What propels you to get up each morning, aside from the call of Nature? Do you get back in bed, pull the covers over your head, and hit the snooze button several times?

Now imagine you are a serf during the Middle Ages. Unless you happen to be a king, a lord, a cardinal of the Catholic Church, or the Pope, life is hell.

Things were unsanitary, stinky, and in general miserable. Their mud houses had dirt floors. And Tempurpedic mattresses or Select Comfort beds did not exist. No silky sheets to caress your callused posterior.

If you were not “to the manor born,” your lot in life was serfdom. You got up toiled on the lord’s land, then you worked the land you inherited or allotted to you by the lord. For the average serf, job advancement did not exist. Back then, since the life expectancy of a serf was only thirty-five years, retirement meant you died.

Even though you were literally dirt poor, the lord still demanded taxes and fees. If you inherited the land, you paid a fee. If you wanted to marry, the lord must give his permission, plus you paid another fee. If the lord or the king decided to go to war, the serfs had to pitch in and help pay taxes to enable the lord in his often dastardly endeavors. As you can see, when taxes and fees come into play, things have not changed much.

This writer often wonders how the serfs managed to get up and function each day until the day they died. And yet, the human spirit of man helped. Or, perhaps man’s purpose in life is to entertain.

Since immortality is a long bloody time, the inevitable boredom of endless existence needs a diversion. Who better to fill that need than humans? If you happen to be a people watcher, they tend to amuse.

Modern life presents countless possibilities and reasons to get out of bed every day. But you still need a purpose to flip back the covers. So, why do you think you must work? Is it as simple as I have to go to work because I love it? Or, I hate my job, but without an income, I will end up homeless. If I become homeless, I cannot pay my mortgage or rent. If I am homeless, I will not be able to afford the clothes I like or the foods that make my palate sing. Or, I need my job because it and my title define me. Without work, there is nothing.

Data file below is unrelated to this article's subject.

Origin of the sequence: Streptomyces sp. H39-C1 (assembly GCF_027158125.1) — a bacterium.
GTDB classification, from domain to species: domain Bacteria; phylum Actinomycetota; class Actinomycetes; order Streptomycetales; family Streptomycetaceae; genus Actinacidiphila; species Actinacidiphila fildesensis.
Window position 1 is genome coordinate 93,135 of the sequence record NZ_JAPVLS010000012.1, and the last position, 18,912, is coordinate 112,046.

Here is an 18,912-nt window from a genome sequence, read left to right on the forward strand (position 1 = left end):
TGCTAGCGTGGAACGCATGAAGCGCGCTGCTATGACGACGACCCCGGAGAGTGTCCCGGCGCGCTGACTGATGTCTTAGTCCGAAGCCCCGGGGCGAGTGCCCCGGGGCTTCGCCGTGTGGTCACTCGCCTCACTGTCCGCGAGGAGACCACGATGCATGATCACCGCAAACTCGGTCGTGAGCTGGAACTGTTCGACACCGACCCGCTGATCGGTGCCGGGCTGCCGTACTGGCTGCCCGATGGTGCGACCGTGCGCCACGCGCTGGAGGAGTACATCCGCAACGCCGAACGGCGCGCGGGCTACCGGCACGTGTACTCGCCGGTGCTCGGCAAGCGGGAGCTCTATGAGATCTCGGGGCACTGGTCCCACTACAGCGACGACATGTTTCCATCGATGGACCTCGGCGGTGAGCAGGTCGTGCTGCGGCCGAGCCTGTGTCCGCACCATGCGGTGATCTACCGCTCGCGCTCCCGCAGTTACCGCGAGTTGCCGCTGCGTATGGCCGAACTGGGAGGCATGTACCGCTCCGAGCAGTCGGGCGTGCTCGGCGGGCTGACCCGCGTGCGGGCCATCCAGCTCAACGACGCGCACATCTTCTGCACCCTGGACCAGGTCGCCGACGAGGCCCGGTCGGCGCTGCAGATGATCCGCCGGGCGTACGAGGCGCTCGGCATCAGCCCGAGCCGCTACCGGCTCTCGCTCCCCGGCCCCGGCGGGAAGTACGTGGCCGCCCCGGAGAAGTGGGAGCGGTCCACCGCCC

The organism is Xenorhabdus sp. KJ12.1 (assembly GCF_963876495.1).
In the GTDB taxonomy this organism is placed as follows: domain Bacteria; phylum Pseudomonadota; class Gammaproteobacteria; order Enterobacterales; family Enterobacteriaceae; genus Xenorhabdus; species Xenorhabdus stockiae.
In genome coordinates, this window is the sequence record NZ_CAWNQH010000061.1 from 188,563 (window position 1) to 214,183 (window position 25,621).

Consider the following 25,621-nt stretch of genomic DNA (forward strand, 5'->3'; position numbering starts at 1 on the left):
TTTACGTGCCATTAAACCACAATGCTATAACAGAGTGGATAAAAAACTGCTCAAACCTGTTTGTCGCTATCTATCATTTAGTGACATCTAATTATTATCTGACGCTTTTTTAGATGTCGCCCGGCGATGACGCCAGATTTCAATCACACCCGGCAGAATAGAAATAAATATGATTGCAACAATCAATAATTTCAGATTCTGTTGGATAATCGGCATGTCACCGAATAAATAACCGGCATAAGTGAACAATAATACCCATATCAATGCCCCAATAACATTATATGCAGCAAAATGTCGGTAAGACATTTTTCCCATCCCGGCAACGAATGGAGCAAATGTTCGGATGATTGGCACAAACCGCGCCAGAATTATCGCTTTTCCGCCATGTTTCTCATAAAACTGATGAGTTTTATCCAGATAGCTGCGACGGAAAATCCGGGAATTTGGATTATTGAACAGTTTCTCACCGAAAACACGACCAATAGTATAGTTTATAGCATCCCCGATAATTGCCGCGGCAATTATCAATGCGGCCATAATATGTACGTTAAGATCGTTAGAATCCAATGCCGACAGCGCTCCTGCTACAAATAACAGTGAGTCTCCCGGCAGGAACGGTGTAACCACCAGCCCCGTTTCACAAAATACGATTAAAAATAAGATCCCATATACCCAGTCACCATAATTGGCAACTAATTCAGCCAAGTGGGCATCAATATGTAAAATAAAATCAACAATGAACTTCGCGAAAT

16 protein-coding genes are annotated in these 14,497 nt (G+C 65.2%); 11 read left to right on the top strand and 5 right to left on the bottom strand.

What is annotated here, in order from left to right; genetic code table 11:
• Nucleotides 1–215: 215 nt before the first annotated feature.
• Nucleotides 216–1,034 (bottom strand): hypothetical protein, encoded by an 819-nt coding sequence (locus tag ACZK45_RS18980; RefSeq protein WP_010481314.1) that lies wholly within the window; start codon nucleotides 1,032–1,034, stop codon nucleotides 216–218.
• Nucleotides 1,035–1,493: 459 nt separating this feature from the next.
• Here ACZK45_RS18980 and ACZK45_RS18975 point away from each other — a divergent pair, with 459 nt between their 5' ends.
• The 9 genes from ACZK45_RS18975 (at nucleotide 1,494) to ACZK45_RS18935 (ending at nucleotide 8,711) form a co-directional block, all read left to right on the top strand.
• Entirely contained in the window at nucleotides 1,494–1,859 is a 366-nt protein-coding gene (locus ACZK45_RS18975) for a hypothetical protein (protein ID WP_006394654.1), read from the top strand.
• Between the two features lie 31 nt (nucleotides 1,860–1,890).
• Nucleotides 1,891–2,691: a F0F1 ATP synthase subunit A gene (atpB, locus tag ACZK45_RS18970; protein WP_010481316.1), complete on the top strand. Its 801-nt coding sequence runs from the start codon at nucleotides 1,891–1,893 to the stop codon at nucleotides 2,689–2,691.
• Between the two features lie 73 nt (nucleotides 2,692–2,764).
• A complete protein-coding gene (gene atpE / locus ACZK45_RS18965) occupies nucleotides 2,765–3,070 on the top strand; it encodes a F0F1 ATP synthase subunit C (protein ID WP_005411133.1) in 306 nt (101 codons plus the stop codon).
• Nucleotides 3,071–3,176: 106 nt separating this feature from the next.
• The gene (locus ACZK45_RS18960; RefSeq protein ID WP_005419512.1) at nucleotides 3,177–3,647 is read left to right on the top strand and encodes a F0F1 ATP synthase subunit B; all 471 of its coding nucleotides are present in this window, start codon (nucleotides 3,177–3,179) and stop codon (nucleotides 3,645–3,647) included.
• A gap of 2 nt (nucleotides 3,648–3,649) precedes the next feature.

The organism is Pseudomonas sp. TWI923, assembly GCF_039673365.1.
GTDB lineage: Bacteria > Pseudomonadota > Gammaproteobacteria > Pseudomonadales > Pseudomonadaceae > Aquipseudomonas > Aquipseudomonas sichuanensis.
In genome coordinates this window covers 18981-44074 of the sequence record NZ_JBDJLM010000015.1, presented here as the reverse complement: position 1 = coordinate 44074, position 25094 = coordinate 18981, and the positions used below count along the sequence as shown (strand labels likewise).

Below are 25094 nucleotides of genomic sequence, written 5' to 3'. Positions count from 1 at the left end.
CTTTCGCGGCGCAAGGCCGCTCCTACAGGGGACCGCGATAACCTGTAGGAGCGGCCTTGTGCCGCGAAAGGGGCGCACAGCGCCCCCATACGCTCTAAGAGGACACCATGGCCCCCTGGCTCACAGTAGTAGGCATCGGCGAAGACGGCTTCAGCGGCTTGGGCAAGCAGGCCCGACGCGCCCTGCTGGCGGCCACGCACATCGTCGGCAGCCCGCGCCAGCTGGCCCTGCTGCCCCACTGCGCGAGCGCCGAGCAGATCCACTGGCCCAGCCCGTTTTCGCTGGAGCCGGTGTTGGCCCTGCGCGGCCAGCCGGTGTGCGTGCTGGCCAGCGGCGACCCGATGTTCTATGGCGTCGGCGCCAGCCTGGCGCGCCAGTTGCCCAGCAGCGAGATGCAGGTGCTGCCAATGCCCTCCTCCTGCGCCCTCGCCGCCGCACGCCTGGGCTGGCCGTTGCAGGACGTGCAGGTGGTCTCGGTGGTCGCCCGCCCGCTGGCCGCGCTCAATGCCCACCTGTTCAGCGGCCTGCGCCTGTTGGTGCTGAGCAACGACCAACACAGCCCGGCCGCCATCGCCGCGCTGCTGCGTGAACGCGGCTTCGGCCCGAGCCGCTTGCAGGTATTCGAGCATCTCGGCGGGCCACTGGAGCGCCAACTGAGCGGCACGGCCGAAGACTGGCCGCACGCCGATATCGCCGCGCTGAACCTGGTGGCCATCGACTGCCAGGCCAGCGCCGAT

Unfortunately, the last reason on the list applies to many people, especially men. But, more and more, it applies to many women as well.

If people retire or, as the British like to say, made redundant or laid off, they often believe they have lost their purpose. Their raison d’etre, if you will. That is the reason so many men die within six months to a year following retirement. Of course, the ones willing to look beyond the moment see possibilities and make plans.

Hubby’s father, like this lady’s father, was a hard worker. When it came to supporting the family, no job was too menial. For example, when a government facility that employed countless men in the area closed, Papa found work for a dollar a day. Many of the other men sat on their butts and complained about hard times.

As retirement loomed, the size of Papa’s garden grew exponentially. He and Mom grew a ton of produce. Plus, he loved to read, fish, and fix things.

The lesson, far too many folks today fail to realize is that, unlike the serfs of the Middle Ages, hard work equals success.

But like many of those old neighbors, it is far easier to sit, eat unhealthy foods and complain or riot and steal from those who flip back the covers each day and find a positive purpose in their lives.


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